We don’t just live in anxious times—we need to work in them as well. And as HR leaders, our role is to support employees and reassure them that the organization stands by them even in times of economic uncertainty. How can you support employees as inflation rises, the risk of a recession looms, and anxiety increases? We have your guide on how to improve morale right here.
Why morale matters
Employees have been through a lot in the past two years with the pandemic and all the changes it brought. And today’s economic uncertainty is yet another factor added on. Working to improve morale might seem like the least of your organization’s worries in this environment—aren’t there more urgent priorities?
But having high morale and engagement can mean the difference between surviving and thriving.
Many HR teams have been through this before during the 2008 financial crisis. And Gallup research at that time found employee morale and engagement were crucial.
"In good times, employee engagement is the difference between being good and being great," James K. Harter, Ph.D., Gallup's chief scientist of workplace management and well-being said at the time.
In good times, employee engagement is the difference between being good and being great. - James K. Harter, Ph.D., Gallup's Chief Scientist of Workplace Management and Well-Being
Want more? Check out our complete guide to employee engagement!
How to improve morale
Fear and uncertainty make it harder to keep employees motivated at work—their worries keep their minds elsewhere. But if morale and engagement are high in your workplace, you can create space for employees to do their best work even through challenging times.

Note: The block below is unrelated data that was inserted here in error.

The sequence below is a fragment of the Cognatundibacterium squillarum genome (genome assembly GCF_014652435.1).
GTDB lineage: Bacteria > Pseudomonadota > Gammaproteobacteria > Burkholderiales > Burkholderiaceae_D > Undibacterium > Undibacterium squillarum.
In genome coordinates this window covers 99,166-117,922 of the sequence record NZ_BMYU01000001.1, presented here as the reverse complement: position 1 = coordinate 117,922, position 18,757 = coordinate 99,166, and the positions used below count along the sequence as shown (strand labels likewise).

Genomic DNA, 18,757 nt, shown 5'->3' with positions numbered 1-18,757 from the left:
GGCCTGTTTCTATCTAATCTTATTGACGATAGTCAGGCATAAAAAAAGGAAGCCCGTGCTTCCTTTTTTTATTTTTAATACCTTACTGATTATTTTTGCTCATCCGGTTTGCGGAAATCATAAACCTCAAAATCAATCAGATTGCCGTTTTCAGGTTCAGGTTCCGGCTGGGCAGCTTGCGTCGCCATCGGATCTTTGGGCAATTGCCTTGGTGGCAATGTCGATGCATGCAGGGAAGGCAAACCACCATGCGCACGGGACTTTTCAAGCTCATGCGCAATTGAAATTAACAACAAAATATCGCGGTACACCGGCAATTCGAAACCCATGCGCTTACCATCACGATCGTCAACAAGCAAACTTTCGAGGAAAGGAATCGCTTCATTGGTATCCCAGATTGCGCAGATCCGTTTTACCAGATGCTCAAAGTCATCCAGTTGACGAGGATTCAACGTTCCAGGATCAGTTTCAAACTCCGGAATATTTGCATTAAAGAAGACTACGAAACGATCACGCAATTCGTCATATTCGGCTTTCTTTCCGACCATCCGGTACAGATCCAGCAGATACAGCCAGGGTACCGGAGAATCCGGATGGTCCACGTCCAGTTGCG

One of the most essential elements in improving morale is creating a culture of recognition and appreciation in your workplace. When employees know their hard work is seen and valued, they feel more motivated to keep up the great work.
Another element that can improve morale is ensuring employees feel cared for. This can mean providing benefits and perks that speak to their needs, like yoga classes or free healthy snacks. As concern about a coming recession arrives, your employees might be cutting back on things they consider luxuries, so providing them at work allows for that self-care to continue.
It can mean allowing them to work flexibly in the way that suits each employee best, like encouraging a hybrid model, so they can balance work with their lives. And saving money on the commute as gas prices keep climbing shows your company is sensitive to their situation and taking steps to help.
The key to strengthening morale in your workplace is ensuring employees feel valued as people, not merely as useful tools. This gives them confidence that your organization will treat them fairly and with kindness, no matter what happens in the economy.
Morale and employee engagement
But improving morale on its own isn’t quite enough to drive motivation and results—and retention—in these anxious times.
Employee engagement is the other piece of the puzzle. And what engagement means has also shifted over the last few years as well.
The need for human connection is higher than ever, even as many workplaces move to remote or hybrid models. And fun is also important! Teams that have fun together are more engaged, according to our own research. Fun can mean Zoom cooking classes, time to volunteer in the community together, or trivia games everyone does on their own time.
And in the midst of changing conversations about the role work should play in our lives, it’s no surprise that connecting to the purpose and meaning of an organization are more vital than ever as well. A good communications plan is essential here, and leaders should regularly be drawing clear connections between the work employees do and business results.
You can’t promise employees that nothing will change as the economy shifts over the coming months—and you can’t bring down global inflation. But you can provide a space where employees feel seen, valued, and supported, and that’s the space where they can do great work.